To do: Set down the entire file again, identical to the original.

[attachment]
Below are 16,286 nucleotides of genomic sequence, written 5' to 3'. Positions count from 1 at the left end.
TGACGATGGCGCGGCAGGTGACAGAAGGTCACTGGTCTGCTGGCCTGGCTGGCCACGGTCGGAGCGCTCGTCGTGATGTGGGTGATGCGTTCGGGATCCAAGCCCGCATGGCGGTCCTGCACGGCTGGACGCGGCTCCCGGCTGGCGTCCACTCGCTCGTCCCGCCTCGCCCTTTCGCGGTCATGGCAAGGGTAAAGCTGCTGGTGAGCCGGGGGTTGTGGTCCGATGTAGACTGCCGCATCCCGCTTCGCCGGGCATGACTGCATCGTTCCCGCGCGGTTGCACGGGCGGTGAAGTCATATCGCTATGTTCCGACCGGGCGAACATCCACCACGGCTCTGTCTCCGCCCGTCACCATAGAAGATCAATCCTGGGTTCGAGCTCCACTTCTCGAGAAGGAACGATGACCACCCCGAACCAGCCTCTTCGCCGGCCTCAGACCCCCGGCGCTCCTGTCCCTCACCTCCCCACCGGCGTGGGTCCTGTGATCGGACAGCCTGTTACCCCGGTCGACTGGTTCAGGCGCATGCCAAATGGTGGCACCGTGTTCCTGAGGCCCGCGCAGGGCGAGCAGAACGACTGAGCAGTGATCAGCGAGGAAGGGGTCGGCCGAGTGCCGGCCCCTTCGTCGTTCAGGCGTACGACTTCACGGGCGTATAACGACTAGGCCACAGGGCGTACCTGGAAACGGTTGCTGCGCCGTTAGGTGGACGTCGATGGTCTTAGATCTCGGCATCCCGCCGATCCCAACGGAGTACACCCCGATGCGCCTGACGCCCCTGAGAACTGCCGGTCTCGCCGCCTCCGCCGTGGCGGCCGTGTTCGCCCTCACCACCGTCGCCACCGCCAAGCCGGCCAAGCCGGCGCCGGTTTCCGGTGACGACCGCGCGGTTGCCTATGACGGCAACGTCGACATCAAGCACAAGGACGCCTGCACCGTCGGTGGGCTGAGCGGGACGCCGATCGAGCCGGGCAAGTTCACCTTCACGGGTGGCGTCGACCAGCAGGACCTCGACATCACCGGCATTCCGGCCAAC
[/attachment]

Below are 16,286 nucleotides of genomic sequence, written 5' to 3'. Positions count from 1 at the left end.
TGACGATGGCGCGGCAGGTGACAGAAGGTCACTGGTCTGCTGGCCTGGCTGGCCACGGTCGGAGCGCTCGTCGTGATGTGGGTGATGCGTTCGGGATCCAAGCCCGCATGGCGGTCCTGCACGGCTGGACGCGGCTCCCGGCTGGCGTCCACTCGCTCGTCCCGCCTCGCCCTTTCGCGGTCATGGCAAGGGTAAAGCTGCTGGTGAGCCGGGGGTTGTGGTCCGATGTAGACTGCCGCATCCCGCTTCGCCGGGCATGACTGCATCGTTCCCGCGCGGTTGCACGGGCGGTGAAGTCATATCGCTATGTTCCGACCGGGCGAACATCCACCACGGCTCTGTCTCCGCCCGTCACCATAGAAGATCAATCCTGGGTTCGAGCTCCACTTCTCGAGAAGGAACGATGACCACCCCGAACCAGCCTCTTCGCCGGCCTCAGACCCCCGGCGCTCCTGTCCCTCACCTCCCCACCGGCGTGGGTCCTGTGATCGGACAGCCTGTTACCCCGGTCGACTGGTTCAGGCGCATGCCAAATGGTGGCACCGTGTTCCTGAGGCCCGCGCAGGGCGAGCAGAACGACTGAGCAGTGATCAGCGAGGAAGGGGTCGGCCGAGTGCCGGCCCCTTCGTCGTTCAGGCGTACGACTTCACGGGCGTATAACGACTAGGCCACAGGGCGTACCTGGAAACGGTTGCTGCGCCGTTAGGTGGACGTCGATGGTCTTAGATCTCGGCATCCCGCCGATCCCAACGGAGTACACCCCGATGCGCCTGACGCCCCTGAGAACTGCCGGTCTCGCCGCCTCCGCCGTGGCGGCCGTGTTCGCCCTCACCACCGTCGCCACCGCCAAGCCGGCCAAGCCGGCGCCGGTTTCCGGTGACGACCGCGCGGTTGCCTATGACGGCAACGTCGACATCAAGCACAAGGACGCCTGCACCGTCGGTGGGCTGAGCGGGACGCCGATCGAGCCGGGCAAGTTCACCTTCACGGGTGGCGTCGACCAGCAGGACCTCGACATCACCGGCATTCCGGCCAAC